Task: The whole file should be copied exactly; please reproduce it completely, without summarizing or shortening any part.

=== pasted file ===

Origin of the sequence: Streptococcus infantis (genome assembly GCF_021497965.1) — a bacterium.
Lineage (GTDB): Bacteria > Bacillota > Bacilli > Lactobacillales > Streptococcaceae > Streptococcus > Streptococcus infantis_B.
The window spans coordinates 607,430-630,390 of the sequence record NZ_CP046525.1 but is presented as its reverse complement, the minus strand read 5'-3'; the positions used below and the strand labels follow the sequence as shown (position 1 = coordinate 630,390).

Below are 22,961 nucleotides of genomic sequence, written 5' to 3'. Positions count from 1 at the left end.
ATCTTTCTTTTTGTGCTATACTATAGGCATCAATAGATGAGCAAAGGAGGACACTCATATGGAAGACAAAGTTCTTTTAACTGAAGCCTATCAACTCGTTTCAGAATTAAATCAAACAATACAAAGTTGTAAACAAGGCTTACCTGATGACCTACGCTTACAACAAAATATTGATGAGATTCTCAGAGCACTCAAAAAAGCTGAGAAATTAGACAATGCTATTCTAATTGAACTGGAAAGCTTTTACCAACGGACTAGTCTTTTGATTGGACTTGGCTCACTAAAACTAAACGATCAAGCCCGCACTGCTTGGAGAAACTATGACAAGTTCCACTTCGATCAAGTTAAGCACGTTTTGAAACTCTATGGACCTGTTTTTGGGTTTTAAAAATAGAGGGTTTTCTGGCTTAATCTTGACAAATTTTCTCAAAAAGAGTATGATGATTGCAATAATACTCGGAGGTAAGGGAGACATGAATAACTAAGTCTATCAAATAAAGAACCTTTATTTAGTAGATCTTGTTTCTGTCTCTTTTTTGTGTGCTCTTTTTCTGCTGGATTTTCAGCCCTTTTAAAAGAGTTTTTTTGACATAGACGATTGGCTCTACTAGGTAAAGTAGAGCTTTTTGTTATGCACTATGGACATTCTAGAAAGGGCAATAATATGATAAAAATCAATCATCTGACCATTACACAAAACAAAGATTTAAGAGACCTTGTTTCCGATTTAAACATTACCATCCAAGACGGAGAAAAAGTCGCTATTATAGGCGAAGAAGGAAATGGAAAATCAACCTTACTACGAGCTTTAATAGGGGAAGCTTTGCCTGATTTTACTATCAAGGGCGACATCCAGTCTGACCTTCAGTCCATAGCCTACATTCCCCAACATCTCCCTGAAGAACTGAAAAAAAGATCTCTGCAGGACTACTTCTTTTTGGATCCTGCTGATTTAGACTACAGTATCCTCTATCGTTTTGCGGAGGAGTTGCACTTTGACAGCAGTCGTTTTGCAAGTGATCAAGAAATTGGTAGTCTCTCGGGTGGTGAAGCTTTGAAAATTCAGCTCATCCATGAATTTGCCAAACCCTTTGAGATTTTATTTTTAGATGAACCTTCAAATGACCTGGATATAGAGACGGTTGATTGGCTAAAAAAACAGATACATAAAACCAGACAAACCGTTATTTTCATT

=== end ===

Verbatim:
Origin of the sequence: Streptococcus infantis (genome assembly GCF_021497965.1) — a bacterium.
Lineage (GTDB): Bacteria > Bacillota > Bacilli > Lactobacillales > Streptococcaceae > Streptococcus > Streptococcus infantis_B.
The window spans coordinates 607,430-630,390 of the sequence record NZ_CP046525.1 but is presented as its reverse complement, the minus strand read 5'-3'; the positions used below and the strand labels follow the sequence as shown (position 1 = coordinate 630,390).

Below are 22,961 nucleotides of genomic sequence, written 5' to 3'. Positions count from 1 at the left end.
ATCTTTCTTTTTGTGCTATACTATAGGCATCAATAGATGAGCAAAGGAGGACACTCATATGGAAGACAAAGTTCTTTTAACTGAAGCCTATCAACTCGTTTCAGAATTAAATCAAACAATACAAAGTTGTAAACAAGGCTTACCTGATGACCTACGCTTACAACAAAATATTGATGAGATTCTCAGAGCACTCAAAAAAGCTGAGAAATTAGACAATGCTATTCTAATTGAACTGGAAAGCTTTTACCAACGGACTAGTCTTTTGATTGGACTTGGCTCACTAAAACTAAACGATCAAGCCCGCACTGCTTGGAGAAACTATGACAAGTTCCACTTCGATCAAGTTAAGCACGTTTTGAAACTCTATGGACCTGTTTTTGGGTTTTAAAAATAGAGGGTTTTCTGGCTTAATCTTGACAAATTTTCTCAAAAAGAGTATGATGATTGCAATAATACTCGGAGGTAAGGGAGACATGAATAACTAAGTCTATCAAATAAAGAACCTTTATTTAGTAGATCTTGTTTCTGTCTCTTTTTTGTGTGCTCTTTTTCTGCTGGATTTTCAGCCCTTTTAAAAGAGTTTTTTTGACATAGACGATTGGCTCTACTAGGTAAAGTAGAGCTTTTTGTTATGCACTATGGACATTCTAGAAAGGGCAATAATATGATAAAAATCAATCATCTGACCATTACACAAAACAAAGATTTAAGAGACCTTGTTTCCGATTTAAACATTACCATCCAAGACGGAGAAAAAGTCGCTATTATAGGCGAAGAAGGAAATGGAAAATCAACCTTACTACGAGCTTTAATAGGGGAAGCTTTGCCTGATTTTACTATCAAGGGCGACATCCAGTCTGACCTTCAGTCCATAGCCTACATTCCCCAACATCTCCCTGAAGAACTGAAAAAAAGATCTCTGCAGGACTACTTCTTTTTGGATCCTGCTGATTTAGACTACAGTATCCTCTATCGTTTTGCGGAGGAGTTGCACTTTGACAGCAGTCGTTTTGCAAGTGATCAAGAAATTGGTAGTCTCTCGGGTGGTGAAGCTTTGAAAATTCAGCTCATCCATGAATTTGCCAAACCCTTTGAGATTTTATTTTTAGATGAACCTTCAAATGACCTGGATATAGAGACGGTTGATTGGCTAAAAAAACAGATACATAAAACCAGACAAACCGTTATTTTCATT